1. Display different pages for different devices.
- Can be problematic when needing to make changes and/or when the number of devices you are supporting increases.
2. Display the same page(s) with different contents when viewed on a mobile device.
- Can be awkward to manage different versions of content. Especially if that means having different size versions of lots of images.
3. Have the same page(s)/view(s) for mobile but use different master pages.
- Obviously only an ASP.NET solution.
4. Use the same page(s), but with different CSS.
- Normally doesn't allow adequate ability to support the difference in context which should usually be applied to a mobile version.
5. Force redirection to different (sub)domain with mobile specific pages.
- Essentially requires maintaining multiple sites and can dilute brand and make SEO harder.
6. Do nothing - and fail
- The site may just not work at all on the mobile browser.
7. Do nothing - and have a poor quality site
- Some things may work but others not. This will very likely lead to frustrated visitors.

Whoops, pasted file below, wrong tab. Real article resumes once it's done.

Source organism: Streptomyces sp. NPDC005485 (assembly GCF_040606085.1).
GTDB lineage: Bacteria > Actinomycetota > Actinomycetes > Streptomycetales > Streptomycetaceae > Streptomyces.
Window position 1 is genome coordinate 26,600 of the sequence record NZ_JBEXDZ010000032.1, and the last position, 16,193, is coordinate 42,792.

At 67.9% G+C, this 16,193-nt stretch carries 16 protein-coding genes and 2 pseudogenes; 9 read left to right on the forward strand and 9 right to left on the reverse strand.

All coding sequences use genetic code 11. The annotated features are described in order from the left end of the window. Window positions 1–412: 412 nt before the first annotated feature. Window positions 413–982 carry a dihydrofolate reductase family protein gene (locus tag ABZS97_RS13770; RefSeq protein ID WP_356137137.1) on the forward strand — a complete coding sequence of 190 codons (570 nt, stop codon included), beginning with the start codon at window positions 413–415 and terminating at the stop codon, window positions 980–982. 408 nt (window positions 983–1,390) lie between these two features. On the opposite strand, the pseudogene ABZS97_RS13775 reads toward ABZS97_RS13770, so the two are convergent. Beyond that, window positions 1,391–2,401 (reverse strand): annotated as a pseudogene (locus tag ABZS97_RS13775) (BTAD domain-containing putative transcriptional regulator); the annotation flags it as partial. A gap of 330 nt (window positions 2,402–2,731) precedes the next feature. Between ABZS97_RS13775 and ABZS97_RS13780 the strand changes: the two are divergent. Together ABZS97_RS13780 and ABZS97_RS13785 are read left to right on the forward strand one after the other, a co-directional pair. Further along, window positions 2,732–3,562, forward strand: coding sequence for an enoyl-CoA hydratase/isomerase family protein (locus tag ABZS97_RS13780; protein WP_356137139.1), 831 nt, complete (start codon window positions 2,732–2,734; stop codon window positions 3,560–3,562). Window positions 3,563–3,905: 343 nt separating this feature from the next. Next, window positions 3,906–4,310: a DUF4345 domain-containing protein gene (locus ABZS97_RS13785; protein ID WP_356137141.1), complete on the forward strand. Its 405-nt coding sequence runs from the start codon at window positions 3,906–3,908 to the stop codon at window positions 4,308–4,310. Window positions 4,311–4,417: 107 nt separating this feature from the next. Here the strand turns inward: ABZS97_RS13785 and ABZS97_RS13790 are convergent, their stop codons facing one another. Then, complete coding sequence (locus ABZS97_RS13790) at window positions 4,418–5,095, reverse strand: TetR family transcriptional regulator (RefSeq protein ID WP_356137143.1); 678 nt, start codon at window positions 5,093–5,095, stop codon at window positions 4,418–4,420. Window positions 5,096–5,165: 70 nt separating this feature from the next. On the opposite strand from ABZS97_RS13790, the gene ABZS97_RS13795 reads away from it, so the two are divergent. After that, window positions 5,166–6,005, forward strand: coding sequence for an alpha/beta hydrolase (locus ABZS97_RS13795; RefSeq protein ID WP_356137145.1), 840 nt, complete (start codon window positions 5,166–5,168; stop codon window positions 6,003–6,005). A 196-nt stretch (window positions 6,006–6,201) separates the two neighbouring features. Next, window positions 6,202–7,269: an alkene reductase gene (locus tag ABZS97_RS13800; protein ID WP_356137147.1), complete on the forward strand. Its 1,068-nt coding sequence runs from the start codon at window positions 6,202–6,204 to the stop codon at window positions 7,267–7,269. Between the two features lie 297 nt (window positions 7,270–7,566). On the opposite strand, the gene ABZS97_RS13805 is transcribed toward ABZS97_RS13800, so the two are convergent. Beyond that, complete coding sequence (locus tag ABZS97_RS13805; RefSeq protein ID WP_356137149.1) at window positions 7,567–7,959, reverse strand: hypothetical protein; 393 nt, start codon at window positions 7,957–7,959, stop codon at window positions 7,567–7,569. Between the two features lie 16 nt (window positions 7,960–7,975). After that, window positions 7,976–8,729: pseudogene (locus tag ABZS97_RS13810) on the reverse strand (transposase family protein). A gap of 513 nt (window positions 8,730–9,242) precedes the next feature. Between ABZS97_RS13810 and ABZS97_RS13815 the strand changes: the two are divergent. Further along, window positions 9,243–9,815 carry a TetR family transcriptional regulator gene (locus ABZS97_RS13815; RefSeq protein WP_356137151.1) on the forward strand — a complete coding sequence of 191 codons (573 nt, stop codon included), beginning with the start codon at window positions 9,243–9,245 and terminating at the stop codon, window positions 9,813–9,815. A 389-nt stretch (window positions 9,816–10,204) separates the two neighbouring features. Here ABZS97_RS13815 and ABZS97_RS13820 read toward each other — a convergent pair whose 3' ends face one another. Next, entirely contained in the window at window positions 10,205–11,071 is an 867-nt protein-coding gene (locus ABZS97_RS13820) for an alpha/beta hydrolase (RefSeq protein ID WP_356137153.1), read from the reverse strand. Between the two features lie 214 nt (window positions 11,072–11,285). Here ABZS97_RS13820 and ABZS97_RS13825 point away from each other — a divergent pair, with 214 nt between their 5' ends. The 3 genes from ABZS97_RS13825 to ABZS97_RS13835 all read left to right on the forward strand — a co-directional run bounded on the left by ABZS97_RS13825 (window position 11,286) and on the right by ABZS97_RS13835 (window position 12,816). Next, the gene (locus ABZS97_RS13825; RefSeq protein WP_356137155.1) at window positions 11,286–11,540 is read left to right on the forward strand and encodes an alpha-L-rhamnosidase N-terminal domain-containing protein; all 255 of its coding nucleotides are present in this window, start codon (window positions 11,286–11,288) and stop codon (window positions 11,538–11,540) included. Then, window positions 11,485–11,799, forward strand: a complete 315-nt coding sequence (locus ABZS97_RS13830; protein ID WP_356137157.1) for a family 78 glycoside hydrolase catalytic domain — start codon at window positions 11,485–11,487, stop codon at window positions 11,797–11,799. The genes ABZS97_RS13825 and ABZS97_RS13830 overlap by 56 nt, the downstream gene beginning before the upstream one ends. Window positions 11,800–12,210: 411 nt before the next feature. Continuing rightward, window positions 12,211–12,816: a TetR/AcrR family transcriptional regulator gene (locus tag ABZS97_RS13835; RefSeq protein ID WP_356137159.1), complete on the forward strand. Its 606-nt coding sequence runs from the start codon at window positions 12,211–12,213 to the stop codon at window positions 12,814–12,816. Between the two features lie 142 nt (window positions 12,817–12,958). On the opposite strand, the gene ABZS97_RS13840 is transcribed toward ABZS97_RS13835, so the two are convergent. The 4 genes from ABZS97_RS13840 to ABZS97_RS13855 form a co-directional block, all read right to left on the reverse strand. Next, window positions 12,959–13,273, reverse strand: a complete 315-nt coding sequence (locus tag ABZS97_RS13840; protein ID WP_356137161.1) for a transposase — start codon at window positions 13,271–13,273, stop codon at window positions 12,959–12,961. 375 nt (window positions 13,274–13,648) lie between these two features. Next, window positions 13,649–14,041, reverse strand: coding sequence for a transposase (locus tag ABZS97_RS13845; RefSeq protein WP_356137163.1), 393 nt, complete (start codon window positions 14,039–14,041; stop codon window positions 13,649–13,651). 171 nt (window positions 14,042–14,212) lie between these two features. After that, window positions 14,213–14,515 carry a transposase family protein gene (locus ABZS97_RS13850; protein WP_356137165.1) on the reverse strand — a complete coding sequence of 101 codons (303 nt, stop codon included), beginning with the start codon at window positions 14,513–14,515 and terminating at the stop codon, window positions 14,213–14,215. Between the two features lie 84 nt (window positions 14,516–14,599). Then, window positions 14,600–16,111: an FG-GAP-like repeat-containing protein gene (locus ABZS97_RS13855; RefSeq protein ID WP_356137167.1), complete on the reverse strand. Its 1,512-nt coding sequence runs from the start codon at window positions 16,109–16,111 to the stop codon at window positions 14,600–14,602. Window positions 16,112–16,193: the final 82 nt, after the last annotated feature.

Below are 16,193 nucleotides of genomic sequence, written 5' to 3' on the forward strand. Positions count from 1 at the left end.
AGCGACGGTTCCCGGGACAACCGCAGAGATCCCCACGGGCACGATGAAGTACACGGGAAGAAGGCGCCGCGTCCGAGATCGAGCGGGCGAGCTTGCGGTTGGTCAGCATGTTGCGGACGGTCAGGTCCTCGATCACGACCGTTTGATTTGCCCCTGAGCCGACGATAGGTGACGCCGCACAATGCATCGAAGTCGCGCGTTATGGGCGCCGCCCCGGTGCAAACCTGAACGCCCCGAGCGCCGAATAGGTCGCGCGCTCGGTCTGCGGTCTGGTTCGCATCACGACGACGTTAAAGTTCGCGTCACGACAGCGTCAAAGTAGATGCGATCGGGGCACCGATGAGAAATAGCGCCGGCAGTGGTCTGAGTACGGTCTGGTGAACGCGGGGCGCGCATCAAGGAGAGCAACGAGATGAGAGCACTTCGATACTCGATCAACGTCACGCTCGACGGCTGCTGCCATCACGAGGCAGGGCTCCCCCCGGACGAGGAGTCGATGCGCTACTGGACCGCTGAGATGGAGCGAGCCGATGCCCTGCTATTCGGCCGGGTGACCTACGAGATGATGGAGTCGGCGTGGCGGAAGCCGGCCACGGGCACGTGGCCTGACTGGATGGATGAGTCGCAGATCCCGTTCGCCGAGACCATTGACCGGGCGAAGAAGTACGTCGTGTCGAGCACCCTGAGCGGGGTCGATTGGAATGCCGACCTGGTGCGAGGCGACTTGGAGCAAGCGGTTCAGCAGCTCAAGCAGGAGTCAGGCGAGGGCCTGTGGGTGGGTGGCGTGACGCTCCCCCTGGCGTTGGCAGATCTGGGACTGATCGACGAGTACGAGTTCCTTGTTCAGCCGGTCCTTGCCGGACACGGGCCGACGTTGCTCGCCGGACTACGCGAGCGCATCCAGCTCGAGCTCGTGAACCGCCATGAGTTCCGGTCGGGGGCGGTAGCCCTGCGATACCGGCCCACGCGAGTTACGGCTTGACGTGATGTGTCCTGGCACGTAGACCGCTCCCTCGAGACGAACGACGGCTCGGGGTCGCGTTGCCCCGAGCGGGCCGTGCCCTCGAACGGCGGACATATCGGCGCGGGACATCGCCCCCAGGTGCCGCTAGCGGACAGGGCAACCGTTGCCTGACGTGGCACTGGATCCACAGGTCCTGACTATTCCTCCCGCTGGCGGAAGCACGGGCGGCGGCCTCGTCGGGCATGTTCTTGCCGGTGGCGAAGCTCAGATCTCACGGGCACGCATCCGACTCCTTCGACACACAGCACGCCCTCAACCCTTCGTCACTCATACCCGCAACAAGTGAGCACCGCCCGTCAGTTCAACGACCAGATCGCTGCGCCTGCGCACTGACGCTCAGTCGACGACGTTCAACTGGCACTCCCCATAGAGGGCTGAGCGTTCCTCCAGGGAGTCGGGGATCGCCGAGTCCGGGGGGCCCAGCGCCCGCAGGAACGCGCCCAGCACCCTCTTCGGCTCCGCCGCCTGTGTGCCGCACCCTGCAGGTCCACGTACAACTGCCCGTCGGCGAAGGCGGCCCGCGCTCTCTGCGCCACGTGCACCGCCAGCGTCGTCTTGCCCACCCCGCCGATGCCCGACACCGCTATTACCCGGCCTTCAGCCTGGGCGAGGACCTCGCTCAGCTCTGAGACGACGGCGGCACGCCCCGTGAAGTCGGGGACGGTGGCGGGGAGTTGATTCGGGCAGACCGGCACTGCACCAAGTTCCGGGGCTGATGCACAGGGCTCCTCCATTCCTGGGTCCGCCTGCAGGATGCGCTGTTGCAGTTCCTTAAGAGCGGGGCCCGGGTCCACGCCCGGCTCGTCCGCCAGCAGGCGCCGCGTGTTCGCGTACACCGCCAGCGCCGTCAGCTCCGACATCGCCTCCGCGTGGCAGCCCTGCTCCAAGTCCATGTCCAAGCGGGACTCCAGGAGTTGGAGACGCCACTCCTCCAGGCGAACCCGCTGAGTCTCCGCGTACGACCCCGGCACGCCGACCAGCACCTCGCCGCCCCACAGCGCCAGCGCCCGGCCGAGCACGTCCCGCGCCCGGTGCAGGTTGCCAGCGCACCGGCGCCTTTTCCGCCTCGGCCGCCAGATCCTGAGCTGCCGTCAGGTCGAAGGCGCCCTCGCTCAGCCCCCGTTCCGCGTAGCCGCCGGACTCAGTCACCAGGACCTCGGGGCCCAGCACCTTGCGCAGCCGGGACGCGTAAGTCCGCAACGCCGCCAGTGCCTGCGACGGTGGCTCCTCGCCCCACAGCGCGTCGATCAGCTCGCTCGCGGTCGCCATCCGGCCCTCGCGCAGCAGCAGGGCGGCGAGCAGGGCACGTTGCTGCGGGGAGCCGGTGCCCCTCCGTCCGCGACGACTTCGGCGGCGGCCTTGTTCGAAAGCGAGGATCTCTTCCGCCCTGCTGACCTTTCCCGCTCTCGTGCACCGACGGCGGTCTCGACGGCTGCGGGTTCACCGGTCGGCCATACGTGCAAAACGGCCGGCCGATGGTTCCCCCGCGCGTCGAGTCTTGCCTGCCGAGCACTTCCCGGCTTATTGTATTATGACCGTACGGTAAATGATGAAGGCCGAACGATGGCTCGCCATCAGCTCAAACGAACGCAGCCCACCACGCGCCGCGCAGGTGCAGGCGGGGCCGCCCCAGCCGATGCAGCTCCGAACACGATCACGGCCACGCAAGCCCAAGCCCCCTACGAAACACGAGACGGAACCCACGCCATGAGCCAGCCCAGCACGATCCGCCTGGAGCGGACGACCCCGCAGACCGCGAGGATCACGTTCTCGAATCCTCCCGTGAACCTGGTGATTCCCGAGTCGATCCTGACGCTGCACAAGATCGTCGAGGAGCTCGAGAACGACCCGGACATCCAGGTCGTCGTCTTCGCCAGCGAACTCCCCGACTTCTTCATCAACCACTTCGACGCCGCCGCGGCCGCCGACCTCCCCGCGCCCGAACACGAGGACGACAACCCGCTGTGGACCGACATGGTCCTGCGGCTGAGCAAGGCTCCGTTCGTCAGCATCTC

8. Rely on network transcoders or transcoding browsers
- Good luck with that. Do you really want to pass up control of what actually gets displayed to the people visiting your site?
9. Don't display anything to mobile users.
- You may have a reason for this but it's probably a bad idea to automatically exclude more than half the people in the world with access to the web.
10. Build a site which works on all platforms
- Beware attempting to implement this ideal and ending up only serving the lowest common denominator
11. Use automatic mobilising tools (instant mobiliser, mobify.me, etc.)
- Could be a good, quick and easy way to get a good mobile version of a site. Possibly as a temporary measure until mobile visitors require and justify something more.
What do I do/use?
A combination of some of the above. Varying on the requirements of a specific project.
If you've built Windows Phone or Windows Store apps you can cross-promote them with AdDuplex to get more users.